I have a pretty fail safe method for cooking BBQ baby back pork ribs at home.

  • make a rub and apply to ribs
  • wrap in aluminum foil
  • one hour at 325 in the oven
  • the reduce to 225 and cook for two more hours

Add BBQ sauce at the end and maybe back in the oven for ten more minutes.

Usually this yields excellent "fall off the bone" ribs. Last night however I did the exact same thing and the ribs were certainly not fall of the bone and a knife was needed. Too bad really because the rub was amazing. These ribs were more meaty than normal.

Is this a situation where the ribs need to actually cook longer? Further, could I put the leftovers back in the oven a day later and cook them longer to try and achieve the proper tenderness?

  • Did you get the ribs from the same source as before? Same grade? Are you sure that they were same cut?
    – Jolenealaska
    Commented Nov 4, 2013 at 20:29
  • Hi, yes they are the same brand and type that we usually get..the only difference this time were that they were labeled "extra meaty" and they did seem to have more meat than usual, but I didn't think that would be a problem.
    – absentx
    Commented Nov 4, 2013 at 20:31
  • My instincts suggest that "extra meaty" would require extra time at the same temperature to get the same results. As far as rehabilitating leftovers, I hope that someone with more knowledge of the subject than me answers. I'd like to know myself.
    – Jolenealaska
    Commented Nov 4, 2013 at 20:45

3 Answers 3


Your ribs were undercooked. Time is a guideline in barbecue, not an absolute. The folksy rule of thumb is "the meat will tell you when it's ready." Rather than watching a clock and taking the ribs out when a certain amount of time has elapsed, you should pick a time when you will start checking your ribs to see if they are done, and keep cooking them until finished. These are your cues:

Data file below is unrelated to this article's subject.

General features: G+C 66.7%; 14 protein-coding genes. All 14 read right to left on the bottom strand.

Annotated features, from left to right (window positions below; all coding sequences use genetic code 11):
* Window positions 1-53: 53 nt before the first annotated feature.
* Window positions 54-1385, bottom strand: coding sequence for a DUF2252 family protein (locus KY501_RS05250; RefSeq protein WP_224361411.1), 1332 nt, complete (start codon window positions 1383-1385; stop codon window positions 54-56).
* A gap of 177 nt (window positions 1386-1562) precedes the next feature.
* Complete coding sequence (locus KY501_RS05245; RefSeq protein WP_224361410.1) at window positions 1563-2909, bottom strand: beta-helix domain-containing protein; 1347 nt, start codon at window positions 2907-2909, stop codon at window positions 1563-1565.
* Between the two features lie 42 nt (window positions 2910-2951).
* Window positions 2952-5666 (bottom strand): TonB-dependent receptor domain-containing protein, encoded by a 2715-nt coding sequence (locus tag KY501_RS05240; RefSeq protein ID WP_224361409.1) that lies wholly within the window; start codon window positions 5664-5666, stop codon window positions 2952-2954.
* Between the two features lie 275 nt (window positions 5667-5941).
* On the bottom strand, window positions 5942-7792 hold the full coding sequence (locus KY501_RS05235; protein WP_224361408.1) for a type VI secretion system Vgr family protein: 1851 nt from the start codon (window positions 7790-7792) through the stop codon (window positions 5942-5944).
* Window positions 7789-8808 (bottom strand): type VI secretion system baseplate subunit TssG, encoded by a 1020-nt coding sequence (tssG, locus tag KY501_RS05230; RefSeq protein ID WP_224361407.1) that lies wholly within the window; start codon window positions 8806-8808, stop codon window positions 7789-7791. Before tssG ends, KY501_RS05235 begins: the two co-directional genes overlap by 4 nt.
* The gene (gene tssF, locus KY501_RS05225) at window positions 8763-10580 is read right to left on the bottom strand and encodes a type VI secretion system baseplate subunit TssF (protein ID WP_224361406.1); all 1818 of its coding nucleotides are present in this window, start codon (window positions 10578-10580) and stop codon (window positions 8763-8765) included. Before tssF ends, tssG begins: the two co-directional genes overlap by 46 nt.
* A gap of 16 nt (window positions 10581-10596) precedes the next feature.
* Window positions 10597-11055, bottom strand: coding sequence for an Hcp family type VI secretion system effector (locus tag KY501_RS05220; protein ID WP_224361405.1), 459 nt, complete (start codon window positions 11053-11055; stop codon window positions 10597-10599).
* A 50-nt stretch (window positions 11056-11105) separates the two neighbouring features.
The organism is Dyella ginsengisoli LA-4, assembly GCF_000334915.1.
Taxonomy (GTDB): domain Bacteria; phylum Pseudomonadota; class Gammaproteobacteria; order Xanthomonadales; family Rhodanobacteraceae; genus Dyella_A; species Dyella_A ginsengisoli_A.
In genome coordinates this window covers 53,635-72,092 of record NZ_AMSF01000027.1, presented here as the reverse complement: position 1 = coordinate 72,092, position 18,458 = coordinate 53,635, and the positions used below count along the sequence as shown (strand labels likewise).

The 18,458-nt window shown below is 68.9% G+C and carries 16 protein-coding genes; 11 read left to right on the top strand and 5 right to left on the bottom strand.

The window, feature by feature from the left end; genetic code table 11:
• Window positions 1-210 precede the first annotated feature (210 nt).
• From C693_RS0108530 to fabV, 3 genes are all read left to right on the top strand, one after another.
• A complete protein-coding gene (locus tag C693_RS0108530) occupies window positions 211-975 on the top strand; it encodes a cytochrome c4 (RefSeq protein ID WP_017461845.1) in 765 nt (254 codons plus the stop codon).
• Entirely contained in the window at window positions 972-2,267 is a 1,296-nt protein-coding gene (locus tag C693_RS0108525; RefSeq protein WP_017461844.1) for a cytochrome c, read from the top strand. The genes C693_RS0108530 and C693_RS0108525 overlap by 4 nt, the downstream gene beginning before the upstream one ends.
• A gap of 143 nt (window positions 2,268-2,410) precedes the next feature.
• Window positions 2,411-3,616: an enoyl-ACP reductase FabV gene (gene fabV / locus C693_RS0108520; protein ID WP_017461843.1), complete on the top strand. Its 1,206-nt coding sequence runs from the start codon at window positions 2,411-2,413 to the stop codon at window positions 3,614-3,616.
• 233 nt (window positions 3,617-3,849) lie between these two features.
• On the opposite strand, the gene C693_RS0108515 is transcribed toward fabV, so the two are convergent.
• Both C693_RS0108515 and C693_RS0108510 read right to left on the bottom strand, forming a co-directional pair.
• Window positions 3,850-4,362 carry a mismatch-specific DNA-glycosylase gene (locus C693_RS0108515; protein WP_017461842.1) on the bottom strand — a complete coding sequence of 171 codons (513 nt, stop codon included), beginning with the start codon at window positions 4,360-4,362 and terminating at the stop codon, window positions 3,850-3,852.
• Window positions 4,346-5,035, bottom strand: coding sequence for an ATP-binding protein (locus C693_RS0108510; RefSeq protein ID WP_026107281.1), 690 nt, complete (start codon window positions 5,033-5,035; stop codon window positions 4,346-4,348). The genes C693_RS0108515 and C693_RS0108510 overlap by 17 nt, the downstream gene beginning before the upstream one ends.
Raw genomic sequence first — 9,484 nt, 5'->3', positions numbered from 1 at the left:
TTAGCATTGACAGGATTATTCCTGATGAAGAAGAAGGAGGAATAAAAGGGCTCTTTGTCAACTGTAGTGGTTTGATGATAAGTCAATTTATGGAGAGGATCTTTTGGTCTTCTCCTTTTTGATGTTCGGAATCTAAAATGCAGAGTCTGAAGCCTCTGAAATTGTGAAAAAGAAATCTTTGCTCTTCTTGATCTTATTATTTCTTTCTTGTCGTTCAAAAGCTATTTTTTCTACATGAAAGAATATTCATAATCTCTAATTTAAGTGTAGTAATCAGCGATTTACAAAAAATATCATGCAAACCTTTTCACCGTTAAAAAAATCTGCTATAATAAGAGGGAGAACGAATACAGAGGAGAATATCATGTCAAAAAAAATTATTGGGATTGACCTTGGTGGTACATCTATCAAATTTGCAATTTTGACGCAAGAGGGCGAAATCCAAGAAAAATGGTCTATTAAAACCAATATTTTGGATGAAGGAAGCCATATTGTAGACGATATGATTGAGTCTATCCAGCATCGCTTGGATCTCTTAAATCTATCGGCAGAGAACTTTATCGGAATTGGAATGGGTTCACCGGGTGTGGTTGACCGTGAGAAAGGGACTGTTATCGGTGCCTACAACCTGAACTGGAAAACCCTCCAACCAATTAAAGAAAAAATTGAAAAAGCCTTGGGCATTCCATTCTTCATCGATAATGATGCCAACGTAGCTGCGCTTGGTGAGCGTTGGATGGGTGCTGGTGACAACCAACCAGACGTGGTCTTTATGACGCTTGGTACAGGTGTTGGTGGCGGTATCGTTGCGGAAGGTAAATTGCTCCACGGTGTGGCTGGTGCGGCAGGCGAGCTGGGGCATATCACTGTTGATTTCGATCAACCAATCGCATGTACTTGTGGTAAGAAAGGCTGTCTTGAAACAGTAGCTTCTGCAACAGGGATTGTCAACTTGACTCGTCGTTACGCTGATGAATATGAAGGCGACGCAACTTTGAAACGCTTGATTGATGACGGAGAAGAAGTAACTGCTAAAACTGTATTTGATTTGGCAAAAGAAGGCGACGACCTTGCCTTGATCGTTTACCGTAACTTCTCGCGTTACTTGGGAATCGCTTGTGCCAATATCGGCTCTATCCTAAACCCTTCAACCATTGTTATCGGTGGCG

1. Sight test - the meat on the ribs should pull back from the end of the bones considerably, usually around a half inch.
  2. Bend test - if you pick up one end of your rack of ribs with a pair of tongs, the rack should be able to bend easily.
  3. Probe test - you should be able to slide a skewer through the meat between the bones with VERY little resistance, if any.
  4. Tear test - the meat between the bones should tear easily with just your fingers.

As far as reheating, it is possible. I would suggest wrapping them in foil, and perhaps putting some liquid in the bottom of the foil pack. It will not be as good as if you had cooked them in one stint, but it should still work.


There are two things that will help here:

  • "Low and Slow"; drop your heat to 250°F for about 5-6 hours and
  • Add a braising liquid, this will generate steam inside your aluminum foil pack. Both of these will help to break down the meat to the desired 'falling of the bone' condition.

You can see a demonstration of this by Alton Brown at Foodnetwork.com

Alton provides both a good rub and braising liquid, but I prefer to use beer rather than wine in the liquid and have tried it with other recipes that follow the same 'basic formula'. Mt. Dew or Dr. Pepper are both good choices.

  • Yeah, not adding any braising liquid was probably the culprit. Usually ribs have enough liquid in them where they can get by without it, but if the meat was aged longer than usual or was leaner than usual, it won't give off enough juice to self-braise, resulting in tough meat. Commented Nov 6, 2013 at 13:15

It's almost certainly the "extra meaty" part that got you: just like a larger turkey needs more time to roast, these ribs could've used more time in the oven.

Baking the leftovers some more is not likely to get you good results. The fall-off-the-bone part comes with long cooking at an appropriate temperature; when you let the ribs cool, all that broken-down-collagen will firm up again, but not into what it started as. It'll have lost a lot of moisture, for example. Baking it again will likely just dry it out.

Perhaps some sort of wet cooking method could help, but then you'll lose flavor to the cooking liquid.

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